Newton's First Law of Motion Experiment

Instructor: Amanda Robb
In this experiment, you'll be testing how mass affects inertia based on Newton's first law of motion. In this lab, you'll be demonstrating this relationship by dropping an egg into a glass of water.


Research Question: What is the relationship between mass and inertia?
Age: High school and up
Safety Concerns: In this lab, you'll be hitting some objects. Make sure that you have plenty of room to work.
Time: 1 hour
Independent variable: Mass of the egg
Dependent variable: Qualitative analysis of inertia
Control variables: Egg drop apparatus setup, force applied to plate, amount of water in cup

Imagine a tractor trailer barreling down the highway. On the same highway, a compact car speeds along. Which one would you rather collide with? Probably neither, but one vehicle is going to be much harder to stop than the other. Can you guess which one? You're probably thinking the large truck, and you would be right. But why are heavier objects harder to stop than lighter objects? The answer has to do with Newton's first law, which states that an object in motion tends to stay in motion. To review Newton's first law, you can watch this video lesson: Newton's First Law of Motion: Examples of the Effect of Force on Motion.

Newton's first law explains the concept of inertia, which is the tendency of objects to resist changes in motion. Today, we're going to see how the mass of an object influences its inertia. If you need to read up on inertia, you can do that in this lesson: Laws of Inertia: Definition & Formula.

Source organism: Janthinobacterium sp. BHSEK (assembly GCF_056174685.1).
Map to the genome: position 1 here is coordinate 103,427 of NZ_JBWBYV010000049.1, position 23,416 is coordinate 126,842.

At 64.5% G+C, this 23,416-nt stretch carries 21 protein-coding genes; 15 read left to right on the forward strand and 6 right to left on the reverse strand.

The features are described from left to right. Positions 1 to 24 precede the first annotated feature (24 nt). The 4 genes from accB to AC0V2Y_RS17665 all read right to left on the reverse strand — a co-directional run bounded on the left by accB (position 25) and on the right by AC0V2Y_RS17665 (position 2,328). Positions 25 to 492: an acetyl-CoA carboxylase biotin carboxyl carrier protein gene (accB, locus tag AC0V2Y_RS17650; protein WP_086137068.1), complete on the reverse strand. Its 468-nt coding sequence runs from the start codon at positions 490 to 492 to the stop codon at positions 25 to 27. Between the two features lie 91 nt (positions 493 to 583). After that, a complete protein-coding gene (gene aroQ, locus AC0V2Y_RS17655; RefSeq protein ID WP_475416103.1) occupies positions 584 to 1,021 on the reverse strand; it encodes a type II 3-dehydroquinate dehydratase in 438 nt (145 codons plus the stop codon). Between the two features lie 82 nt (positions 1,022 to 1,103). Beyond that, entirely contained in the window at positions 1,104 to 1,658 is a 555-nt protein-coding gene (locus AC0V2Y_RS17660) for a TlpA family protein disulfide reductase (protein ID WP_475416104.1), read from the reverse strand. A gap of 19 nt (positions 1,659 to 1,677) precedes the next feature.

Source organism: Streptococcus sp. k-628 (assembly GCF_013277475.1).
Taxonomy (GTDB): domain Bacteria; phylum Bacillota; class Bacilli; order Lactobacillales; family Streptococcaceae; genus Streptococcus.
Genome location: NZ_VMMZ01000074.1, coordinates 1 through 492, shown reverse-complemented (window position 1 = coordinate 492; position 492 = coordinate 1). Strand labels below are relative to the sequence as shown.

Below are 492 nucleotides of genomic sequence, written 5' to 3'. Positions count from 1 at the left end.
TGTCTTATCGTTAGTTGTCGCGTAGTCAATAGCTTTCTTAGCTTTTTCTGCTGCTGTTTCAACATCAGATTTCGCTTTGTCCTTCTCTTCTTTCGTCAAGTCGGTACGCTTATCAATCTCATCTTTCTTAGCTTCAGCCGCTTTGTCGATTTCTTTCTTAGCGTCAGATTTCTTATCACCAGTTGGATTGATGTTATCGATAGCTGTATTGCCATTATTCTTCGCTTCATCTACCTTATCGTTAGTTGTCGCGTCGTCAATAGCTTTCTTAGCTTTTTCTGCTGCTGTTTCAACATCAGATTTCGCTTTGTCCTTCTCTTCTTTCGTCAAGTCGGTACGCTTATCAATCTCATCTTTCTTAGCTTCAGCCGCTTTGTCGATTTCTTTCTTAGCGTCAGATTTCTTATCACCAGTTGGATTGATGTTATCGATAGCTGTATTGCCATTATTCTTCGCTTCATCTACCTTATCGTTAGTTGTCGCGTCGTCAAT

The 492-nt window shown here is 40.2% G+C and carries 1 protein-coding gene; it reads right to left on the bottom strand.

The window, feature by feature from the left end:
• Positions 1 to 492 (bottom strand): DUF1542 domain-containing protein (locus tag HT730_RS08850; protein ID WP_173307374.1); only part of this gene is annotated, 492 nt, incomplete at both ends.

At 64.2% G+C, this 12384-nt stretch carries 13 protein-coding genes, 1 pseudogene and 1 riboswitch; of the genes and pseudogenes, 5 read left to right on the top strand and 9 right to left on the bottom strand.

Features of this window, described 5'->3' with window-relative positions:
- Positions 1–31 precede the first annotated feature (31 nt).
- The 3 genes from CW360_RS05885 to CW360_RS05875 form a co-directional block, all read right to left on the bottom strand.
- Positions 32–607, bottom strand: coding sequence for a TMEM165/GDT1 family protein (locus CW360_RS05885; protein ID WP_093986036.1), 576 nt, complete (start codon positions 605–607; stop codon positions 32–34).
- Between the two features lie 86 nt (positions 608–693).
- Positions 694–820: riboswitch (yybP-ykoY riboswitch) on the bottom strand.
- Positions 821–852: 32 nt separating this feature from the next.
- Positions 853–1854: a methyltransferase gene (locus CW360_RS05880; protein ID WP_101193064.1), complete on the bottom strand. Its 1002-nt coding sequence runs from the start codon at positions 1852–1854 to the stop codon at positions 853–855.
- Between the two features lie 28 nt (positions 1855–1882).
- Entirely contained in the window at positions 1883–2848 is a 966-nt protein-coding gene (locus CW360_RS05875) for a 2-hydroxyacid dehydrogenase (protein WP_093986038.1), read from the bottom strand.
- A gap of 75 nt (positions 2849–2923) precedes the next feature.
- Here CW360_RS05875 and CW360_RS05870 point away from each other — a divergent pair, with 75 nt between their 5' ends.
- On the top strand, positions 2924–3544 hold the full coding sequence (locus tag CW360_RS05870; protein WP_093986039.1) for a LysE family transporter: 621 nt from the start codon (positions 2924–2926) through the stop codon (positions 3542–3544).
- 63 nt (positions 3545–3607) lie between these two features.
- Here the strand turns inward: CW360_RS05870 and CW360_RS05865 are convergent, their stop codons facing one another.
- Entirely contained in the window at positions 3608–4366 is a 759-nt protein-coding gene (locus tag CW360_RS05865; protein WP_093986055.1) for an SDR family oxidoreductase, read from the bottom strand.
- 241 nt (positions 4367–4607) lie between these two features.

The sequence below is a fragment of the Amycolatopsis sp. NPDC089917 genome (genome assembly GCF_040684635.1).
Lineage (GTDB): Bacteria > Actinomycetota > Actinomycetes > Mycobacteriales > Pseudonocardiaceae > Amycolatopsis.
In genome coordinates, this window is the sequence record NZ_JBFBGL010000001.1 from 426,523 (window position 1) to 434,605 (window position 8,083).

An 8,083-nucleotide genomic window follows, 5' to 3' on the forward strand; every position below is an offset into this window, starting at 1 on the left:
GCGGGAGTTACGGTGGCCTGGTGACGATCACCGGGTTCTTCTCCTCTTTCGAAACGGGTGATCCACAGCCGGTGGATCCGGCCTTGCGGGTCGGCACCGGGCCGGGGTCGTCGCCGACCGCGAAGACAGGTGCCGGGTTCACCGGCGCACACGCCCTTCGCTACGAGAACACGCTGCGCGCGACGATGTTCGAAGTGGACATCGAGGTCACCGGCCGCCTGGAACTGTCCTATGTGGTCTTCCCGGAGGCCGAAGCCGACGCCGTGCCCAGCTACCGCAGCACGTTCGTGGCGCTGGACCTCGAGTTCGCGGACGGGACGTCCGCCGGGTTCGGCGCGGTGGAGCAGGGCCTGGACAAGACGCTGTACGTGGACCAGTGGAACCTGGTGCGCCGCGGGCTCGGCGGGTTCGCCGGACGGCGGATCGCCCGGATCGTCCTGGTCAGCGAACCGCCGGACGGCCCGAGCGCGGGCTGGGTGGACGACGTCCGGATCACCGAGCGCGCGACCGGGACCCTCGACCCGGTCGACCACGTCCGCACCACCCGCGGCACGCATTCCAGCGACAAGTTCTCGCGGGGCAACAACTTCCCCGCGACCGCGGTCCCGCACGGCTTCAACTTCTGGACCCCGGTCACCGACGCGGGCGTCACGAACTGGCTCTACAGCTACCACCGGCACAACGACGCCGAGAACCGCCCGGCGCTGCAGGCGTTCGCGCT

• Paper towel tube
  • Pie plate
  • 12-ounce glass
  • 12 ounces of water
  • Extra large egg
  • Small egg (still large enough to fit on top the paper towel tube)
  • Access to running water and soap
  • Balance
  • Data table:

Mass of egg Observations


1. Take the mass of both eggs and record this in your data table.

2. Fill your glass with 6 ounces of water.

3. Center the pie plate on top of the glass.

4. Next, center the paper towel tube vertically on top of the pie plate.

5. Gently place the smaller egg on the paper towel tube, making sure it sits on top of the tube.

Experiment setup

5. You're going to smack the pie plate out from under the paper towel tube and egg. You won't touch the paper towel tube or the egg, only the pie plate. You might need to try this more than once to apply to appropriate force.

6. Repeat steps 2-5 with the larger egg and observe any differences compared to the small egg.

Safety Tip!! Raw eggs may contain pathogens.

7. If there are any breaks to your eggs, wash your hands and carefully clean up the spill with a cleaning product.


If you're having trouble smacking your pie plate out of the way, try to use a little more force. You should be able to disrupt the pie plate without hitting the egg.

Discussion Questions

What happened when you hit the pie plate?

What differences did you observe between the small egg and the large egg?

How did mass influence inertia?

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